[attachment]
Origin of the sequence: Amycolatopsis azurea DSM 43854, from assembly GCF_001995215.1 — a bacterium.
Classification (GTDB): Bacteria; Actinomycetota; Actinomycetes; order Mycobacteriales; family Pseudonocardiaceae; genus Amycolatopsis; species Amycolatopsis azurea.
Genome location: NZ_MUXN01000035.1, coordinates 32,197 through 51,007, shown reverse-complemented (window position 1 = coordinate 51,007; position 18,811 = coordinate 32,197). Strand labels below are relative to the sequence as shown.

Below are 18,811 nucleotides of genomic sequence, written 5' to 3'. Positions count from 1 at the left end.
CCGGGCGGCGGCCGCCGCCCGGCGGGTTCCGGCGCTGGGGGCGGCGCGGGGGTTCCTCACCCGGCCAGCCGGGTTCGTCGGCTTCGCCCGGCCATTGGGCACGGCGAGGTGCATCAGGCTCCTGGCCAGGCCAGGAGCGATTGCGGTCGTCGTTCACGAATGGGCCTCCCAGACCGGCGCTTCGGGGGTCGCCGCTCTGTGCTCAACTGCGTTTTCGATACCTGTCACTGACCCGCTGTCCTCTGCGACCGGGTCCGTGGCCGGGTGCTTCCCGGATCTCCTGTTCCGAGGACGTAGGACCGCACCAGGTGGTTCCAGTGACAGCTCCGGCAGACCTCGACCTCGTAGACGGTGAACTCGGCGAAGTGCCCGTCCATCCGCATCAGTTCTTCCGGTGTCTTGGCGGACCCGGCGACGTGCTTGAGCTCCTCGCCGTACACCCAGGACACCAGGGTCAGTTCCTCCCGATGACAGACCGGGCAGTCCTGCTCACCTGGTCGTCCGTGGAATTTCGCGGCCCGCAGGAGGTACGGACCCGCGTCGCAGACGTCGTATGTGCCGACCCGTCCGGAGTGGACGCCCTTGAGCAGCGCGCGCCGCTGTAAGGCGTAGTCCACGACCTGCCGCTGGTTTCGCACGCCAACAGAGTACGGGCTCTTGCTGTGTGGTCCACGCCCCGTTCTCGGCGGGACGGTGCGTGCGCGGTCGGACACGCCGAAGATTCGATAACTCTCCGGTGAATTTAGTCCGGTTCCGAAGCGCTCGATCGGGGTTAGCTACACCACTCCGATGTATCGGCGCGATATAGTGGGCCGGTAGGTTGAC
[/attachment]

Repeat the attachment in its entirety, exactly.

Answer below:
Origin of the sequence: Amycolatopsis azurea DSM 43854, from assembly GCF_001995215.1 — a bacterium.
Classification (GTDB): Bacteria; Actinomycetota; Actinomycetes; order Mycobacteriales; family Pseudonocardiaceae; genus Amycolatopsis; species Amycolatopsis azurea.
Genome location: NZ_MUXN01000035.1, coordinates 32,197 through 51,007, shown reverse-complemented (window position 1 = coordinate 51,007; position 18,811 = coordinate 32,197). Strand labels below are relative to the sequence as shown.

Below are 18,811 nucleotides of genomic sequence, written 5' to 3'. Positions count from 1 at the left end.
CCGGGCGGCGGCCGCCGCCCGGCGGGTTCCGGCGCTGGGGGCGGCGCGGGGGTTCCTCACCCGGCCAGCCGGGTTCGTCGGCTTCGCCCGGCCATTGGGCACGGCGAGGTGCATCAGGCTCCTGGCCAGGCCAGGAGCGATTGCGGTCGTCGTTCACGAATGGGCCTCCCAGACCGGCGCTTCGGGGGTCGCCGCTCTGTGCTCAACTGCGTTTTCGATACCTGTCACTGACCCGCTGTCCTCTGCGACCGGGTCCGTGGCCGGGTGCTTCCCGGATCTCCTGTTCCGAGGACGTAGGACCGCACCAGGTGGTTCCAGTGACAGCTCCGGCAGACCTCGACCTCGTAGACGGTGAACTCGGCGAAGTGCCCGTCCATCCGCATCAGTTCTTCCGGTGTCTTGGCGGACCCGGCGACGTGCTTGAGCTCCTCGCCGTACACCCAGGACACCAGGGTCAGTTCCTCCCGATGACAGACCGGGCAGTCCTGCTCACCTGGTCGTCCGTGGAATTTCGCGGCCCGCAGGAGGTACGGACCCGCGTCGCAGACGTCGTATGTGCCGACCCGTCCGGAGTGGACGCCCTTGAGCAGCGCGCGCCGCTGTAAGGCGTAGTCCACGACCTGCCGCTGGTTTCGCACGCCAACAGAGTACGGGCTCTTGCTGTGTGGTCCACGCCCCGTTCTCGGCGGGACGGTGCGTGCGCGGTCGGACACGCCGAAGATTCGATAACTCTCCGGTGAATTTAGTCCGGTTCCGAAGCGCTCGATCGGGGTTAGCTACACCACTCCGATGTATCGGCGCGATATAGTGGGCCGGTAGGTTGAC